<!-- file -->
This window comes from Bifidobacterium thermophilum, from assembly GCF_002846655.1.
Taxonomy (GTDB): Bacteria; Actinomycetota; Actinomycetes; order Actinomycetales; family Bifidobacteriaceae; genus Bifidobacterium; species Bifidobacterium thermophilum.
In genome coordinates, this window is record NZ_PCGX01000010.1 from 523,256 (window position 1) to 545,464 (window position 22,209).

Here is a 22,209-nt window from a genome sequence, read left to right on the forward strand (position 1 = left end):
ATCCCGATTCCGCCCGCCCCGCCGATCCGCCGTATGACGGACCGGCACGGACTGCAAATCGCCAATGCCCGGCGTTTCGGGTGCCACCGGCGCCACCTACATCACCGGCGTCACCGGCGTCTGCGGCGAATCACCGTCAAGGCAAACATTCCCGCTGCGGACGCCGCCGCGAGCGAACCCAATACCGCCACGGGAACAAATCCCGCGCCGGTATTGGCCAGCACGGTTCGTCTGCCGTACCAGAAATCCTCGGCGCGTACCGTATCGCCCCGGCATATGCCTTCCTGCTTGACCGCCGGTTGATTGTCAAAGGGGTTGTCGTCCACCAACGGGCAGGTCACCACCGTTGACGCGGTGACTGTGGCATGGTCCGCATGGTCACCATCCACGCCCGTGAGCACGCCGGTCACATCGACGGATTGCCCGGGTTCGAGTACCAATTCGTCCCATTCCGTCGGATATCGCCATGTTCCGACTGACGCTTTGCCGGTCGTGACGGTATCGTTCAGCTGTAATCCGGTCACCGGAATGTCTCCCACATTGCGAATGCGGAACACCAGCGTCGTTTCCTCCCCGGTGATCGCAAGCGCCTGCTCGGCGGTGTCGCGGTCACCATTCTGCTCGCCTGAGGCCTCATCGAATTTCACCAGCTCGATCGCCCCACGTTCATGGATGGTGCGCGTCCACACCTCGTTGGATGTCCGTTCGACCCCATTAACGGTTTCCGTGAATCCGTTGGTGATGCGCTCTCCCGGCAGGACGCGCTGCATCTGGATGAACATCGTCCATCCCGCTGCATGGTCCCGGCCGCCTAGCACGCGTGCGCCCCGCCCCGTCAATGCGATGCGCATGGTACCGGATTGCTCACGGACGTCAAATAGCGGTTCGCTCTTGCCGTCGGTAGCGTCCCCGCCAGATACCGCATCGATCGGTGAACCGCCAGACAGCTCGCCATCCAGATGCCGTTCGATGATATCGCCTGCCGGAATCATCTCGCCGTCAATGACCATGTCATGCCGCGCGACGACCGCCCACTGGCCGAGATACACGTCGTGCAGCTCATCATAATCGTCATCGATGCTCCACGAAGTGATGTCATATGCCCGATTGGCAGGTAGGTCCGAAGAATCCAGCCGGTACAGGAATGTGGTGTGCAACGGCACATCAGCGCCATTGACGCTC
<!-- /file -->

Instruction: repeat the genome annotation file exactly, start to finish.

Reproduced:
This window comes from Bifidobacterium thermophilum, from assembly GCF_002846655.1.
Taxonomy (GTDB): Bacteria; Actinomycetota; Actinomycetes; order Actinomycetales; family Bifidobacteriaceae; genus Bifidobacterium; species Bifidobacterium thermophilum.
In genome coordinates, this window is record NZ_PCGX01000010.1 from 523,256 (window position 1) to 545,464 (window position 22,209).

Here is a 22,209-nt window from a genome sequence, read left to right on the forward strand (position 1 = left end):
ATCCCGATTCCGCCCGCCCCGCCGATCCGCCGTATGACGGACCGGCACGGACTGCAAATCGCCAATGCCCGGCGTTTCGGGTGCCACCGGCGCCACCTACATCACCGGCGTCACCGGCGTCTGCGGCGAATCACCGTCAAGGCAAACATTCCCGCTGCGGACGCCGCCGCGAGCGAACCCAATACCGCCACGGGAACAAATCCCGCGCCGGTATTGGCCAGCACGGTTCGTCTGCCGTACCAGAAATCCTCGGCGCGTACCGTATCGCCCCGGCATATGCCTTCCTGCTTGACCGCCGGTTGATTGTCAAAGGGGTTGTCGTCCACCAACGGGCAGGTCACCACCGTTGACGCGGTGACTGTGGCATGGTCCGCATGGTCACCATCCACGCCCGTGAGCACGCCGGTCACATCGACGGATTGCCCGGGTTCGAGTACCAATTCGTCCCATTCCGTCGGATATCGCCATGTTCCGACTGACGCTTTGCCGGTCGTGACGGTATCGTTCAGCTGTAATCCGGTCACCGGAATGTCTCCCACATTGCGAATGCGGAACACCAGCGTCGTTTCCTCCCCGGTGATCGCAAGCGCCTGCTCGGCGGTGTCGCGGTCACCATTCTGCTCGCCTGAGGCCTCATCGAATTTCACCAGCTCGATCGCCCCACGTTCATGGATGGTGCGCGTCCACACCTCGTTGGATGTCCGTTCGACCCCATTAACGGTTTCCGTGAATCCGTTGGTGATGCGCTCTCCCGGCAGGACGCGCTGCATCTGGATGAACATCGTCCATCCCGCTGCATGGTCCCGGCCGCCTAGCACGCGTGCGCCCCGCCCCGTCAATGCGATGCGCATGGTACCGGATTGCTCACGGACGTCAAATAGCGGTTCGCTCTTGCCGTCGGTAGCGTCCCCGCCAGATACCGCATCGATCGGTGAACCGCCAGACAGCTCGCCATCCAGATGCCGTTCGATGATATCGCCTGCCGGAATCATCTCGCCGTCAATGACCATGTCATGCCGCGCGACGACCGCCCACTGGCCGAGATACACGTCGTGCAGCTCATCATAATCGTCATCGATGCTCCACGAAGTGATGTCATATGCCCGATTGGCAGGTAGGTCCGAAGAATCCAGCCGGTACAGGAATGTGGTGTGCAACGGCACATCAGCGCCATTGACGCTC